The annual Boy Scout food drive, which usually brings in 50,000 pounds, was cancelled, but several scout groups still came through with smaller-scale drives, bringing in 36,000 pounds, he said. 

Donations from grocery stores are about level with last year, and individual donations have been “very strong,” he said. 

Nationwide, food banks are seeing fewer volunteers during the pandemic, NPR reports. In some cases, the usual group of volunteers includes older people, who are staying home due to protect themselves from the coronavirus.

AFAC also runs on the work of volunteers, who Meng commended for making sure the food bank handles the increase in visits despite the danger posed by the pandemic.

“Distributing food is one of the things we do well,” he told ARLnow. “We have a dedicated cadre of volunteers who have stepped up to help — they are the real heroes of AFAC.” 

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Kids who want to talk to Santa Claus can drop off letters at the Gulf Branch Nature Center through Dec. 14.

For the first time, the park is collecting letters to send to St. Nick, rather than facilitating a weekend of in-person visits with the jolly one himself. In non-pandemic years, Santa visits typically drew up to 300 kids and families, park manager Rachael Tolman said.

So far this year, about a dozen kids come each day to drop off letters, she said.

Collections will end on Dec. 14, a Monday, to allow the snail mail ample time to reach the North Pole before Santa gets too busy, she said. Kids are encouraged to include their return address so he can respond with a postcard, and to bring canned goods that will go to the Arlington Food Assistance Center.

“Due to the pandemic, Santa won’t be visiting, so he very kindly let us set up a mailbox,” she said. “We tried to come up with other ways to have Santa in person, but we figured that this would be the best option because everything is so up in the air from week to week.”

A mailbox is not the same as an in-person visit, but it feels vintage — “a little old school,” Tolman said.

The park manager said she “absolutely” remembers writing to Santa as a kid.

“I can’t remember what I asked for, but I remember asking about Mrs. Claus and the reindeer, and I would leave carrots out for reindeer — along with the milk and cookies — because they were doing all the work,” she said.

Tolman said she has received many emails thanking her for the mailbox from people who had always brought their kids to see Santa, and this year, were not sure what to tell them.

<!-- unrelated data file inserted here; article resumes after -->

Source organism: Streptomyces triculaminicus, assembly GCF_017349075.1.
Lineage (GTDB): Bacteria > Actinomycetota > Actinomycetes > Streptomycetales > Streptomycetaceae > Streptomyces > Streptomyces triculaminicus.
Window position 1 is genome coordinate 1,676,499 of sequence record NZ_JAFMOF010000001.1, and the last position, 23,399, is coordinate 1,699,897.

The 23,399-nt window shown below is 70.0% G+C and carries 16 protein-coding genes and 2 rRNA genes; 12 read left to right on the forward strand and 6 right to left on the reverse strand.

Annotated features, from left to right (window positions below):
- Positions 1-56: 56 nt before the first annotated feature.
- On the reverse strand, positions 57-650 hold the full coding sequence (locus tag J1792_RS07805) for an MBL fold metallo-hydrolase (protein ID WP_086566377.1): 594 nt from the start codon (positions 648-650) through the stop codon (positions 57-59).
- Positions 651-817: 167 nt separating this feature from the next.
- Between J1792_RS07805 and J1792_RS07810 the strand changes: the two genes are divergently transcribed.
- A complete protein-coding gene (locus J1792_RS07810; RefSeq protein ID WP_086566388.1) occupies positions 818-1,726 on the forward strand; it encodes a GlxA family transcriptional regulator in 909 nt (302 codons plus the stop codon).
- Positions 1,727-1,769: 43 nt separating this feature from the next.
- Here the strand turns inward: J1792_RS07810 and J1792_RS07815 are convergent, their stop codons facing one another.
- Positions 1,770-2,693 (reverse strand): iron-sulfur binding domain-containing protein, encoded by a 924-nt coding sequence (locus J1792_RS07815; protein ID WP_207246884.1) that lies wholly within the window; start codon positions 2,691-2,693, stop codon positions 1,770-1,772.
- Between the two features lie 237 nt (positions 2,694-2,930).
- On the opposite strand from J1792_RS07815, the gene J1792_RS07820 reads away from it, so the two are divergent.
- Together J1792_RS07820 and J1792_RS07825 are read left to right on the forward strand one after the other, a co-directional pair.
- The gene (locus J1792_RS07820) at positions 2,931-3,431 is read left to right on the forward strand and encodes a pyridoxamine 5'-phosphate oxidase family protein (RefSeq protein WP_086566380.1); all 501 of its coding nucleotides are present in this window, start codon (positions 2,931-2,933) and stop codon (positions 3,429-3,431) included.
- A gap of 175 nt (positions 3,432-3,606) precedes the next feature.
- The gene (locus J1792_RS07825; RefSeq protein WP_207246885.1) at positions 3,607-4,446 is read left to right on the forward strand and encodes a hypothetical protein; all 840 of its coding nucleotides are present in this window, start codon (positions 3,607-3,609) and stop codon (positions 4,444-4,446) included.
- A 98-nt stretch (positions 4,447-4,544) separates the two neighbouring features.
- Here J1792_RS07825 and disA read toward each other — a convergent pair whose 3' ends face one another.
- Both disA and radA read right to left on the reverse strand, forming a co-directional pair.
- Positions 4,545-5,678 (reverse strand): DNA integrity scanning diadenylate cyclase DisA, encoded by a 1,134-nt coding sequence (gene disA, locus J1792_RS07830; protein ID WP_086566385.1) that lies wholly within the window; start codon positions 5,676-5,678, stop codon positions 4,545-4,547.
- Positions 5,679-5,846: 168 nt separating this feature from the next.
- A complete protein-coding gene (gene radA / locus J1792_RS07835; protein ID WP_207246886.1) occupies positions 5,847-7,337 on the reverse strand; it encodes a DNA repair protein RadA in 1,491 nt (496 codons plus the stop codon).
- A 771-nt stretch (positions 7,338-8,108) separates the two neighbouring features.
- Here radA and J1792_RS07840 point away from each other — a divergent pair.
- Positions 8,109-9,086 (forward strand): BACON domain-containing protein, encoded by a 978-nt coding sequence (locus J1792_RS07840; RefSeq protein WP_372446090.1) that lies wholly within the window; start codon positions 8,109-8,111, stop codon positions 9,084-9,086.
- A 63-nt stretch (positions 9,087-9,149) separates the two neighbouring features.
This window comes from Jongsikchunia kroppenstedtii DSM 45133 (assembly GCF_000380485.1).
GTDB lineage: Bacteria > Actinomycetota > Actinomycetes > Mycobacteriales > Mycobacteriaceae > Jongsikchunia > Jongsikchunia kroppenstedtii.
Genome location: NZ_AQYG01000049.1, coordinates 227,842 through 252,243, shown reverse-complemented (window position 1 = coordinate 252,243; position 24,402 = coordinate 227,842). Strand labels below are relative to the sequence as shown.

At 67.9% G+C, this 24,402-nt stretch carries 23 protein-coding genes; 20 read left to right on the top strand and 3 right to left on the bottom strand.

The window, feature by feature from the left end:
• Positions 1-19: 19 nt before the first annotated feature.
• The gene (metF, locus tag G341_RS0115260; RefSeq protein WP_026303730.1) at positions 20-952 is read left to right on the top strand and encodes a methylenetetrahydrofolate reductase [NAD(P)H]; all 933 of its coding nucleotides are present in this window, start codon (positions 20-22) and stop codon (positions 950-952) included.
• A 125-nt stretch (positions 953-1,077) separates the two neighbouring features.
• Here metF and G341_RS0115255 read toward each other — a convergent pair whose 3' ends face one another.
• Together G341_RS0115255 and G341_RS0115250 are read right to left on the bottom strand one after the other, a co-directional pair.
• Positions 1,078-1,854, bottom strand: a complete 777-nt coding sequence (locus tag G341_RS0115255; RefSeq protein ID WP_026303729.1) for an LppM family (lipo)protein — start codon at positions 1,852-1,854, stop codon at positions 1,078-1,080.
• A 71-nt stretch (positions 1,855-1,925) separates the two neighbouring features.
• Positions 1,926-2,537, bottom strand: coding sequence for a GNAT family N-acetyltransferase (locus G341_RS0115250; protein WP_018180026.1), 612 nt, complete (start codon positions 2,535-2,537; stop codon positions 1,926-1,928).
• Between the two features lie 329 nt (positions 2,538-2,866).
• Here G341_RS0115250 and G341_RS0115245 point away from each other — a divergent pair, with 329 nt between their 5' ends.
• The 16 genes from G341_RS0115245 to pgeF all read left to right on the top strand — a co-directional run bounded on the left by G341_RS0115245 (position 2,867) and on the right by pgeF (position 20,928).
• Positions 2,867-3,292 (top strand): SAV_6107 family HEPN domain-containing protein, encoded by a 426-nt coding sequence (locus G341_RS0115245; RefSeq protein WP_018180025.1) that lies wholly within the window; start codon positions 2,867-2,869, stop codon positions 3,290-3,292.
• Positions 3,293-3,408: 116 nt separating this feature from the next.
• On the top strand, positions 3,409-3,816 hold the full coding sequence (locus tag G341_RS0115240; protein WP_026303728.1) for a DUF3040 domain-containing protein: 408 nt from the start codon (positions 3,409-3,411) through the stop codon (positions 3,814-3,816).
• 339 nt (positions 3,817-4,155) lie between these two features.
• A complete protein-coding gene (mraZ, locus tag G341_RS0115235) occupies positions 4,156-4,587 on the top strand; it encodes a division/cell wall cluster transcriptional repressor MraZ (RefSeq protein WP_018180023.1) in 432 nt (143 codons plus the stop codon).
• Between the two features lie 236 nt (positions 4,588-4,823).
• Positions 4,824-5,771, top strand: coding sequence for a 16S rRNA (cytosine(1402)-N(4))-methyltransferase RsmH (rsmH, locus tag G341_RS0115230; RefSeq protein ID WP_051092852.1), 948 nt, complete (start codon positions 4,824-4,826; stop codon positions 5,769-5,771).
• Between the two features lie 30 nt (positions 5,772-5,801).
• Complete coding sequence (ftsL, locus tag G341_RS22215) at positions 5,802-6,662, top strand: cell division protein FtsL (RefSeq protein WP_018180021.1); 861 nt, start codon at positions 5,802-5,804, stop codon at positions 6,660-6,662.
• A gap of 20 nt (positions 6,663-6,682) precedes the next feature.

“They were so relieved that we put the mailbox out, so that their kids could keep the tradition of coming,” she said.

Visitors can also check out the cabin, decorated for the holidays.

“We’re glad to keep the magic of the season as best we can,” she said.

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Morning Notes

County Launching Race Conversations — “Today, Arlington County launched a new effort to address racial equity and disparities in our community. Called Dialogues on Race and Equity (DRE), the effort is part of the County’s broader commitment to racial equity… DRE will include a series of virtual community conversations with individuals, nonprofit organizations, civic associations, faith organizations, and businesses.” [Arlington County]

Local Nurses Hold Food Drive — “Nurses at the Virginia [Hospital] Center are going above and beyond to give back to the local community… Nurses launched the ‘Together We Can’ campaign where they collected canned goods. All together, they collected 10,000 cans and donated them directly to the food assistance center.” [WJLA]

Virtual 5K for Local Nonprofits — “A coalition of three homeless-outreach organizations – Community Lodgings, Bridges to Independence and Homestretch – will be hosting their third annual 5K “Home Run for the Homeless” in a different format this year. Rather than running as a group on the Washington & Old Dominion Regional Trail this year, participants will be able to run where they choose anytime from Oct. 10 (which is designated World Homeless Day) to Oct. 31.” [InsideNova]

Penthouse Sold in New Rosslyn Tower — “The sales team for Pierce announced strong early sales for The Highlands‘ luxury condominium tower… Strong early interest in Pierce has resulted in over $18.7 million in sales by The Mayhood Company since launching sales in August, including the sale of one of two top-of-the-market penthouse residences.” [Press Release]

Theater Holding Virtual Halloween Event — “Synetic Theater will hold its annual ‘Vampire Ball’ in a ‘virtual’ setting this year, with participants enjoying the festivities ‘from the comfort of your own crypt.’ The event will be held on Friday, Oct. 30 from 8 to 10 p.m.” [InsideNova]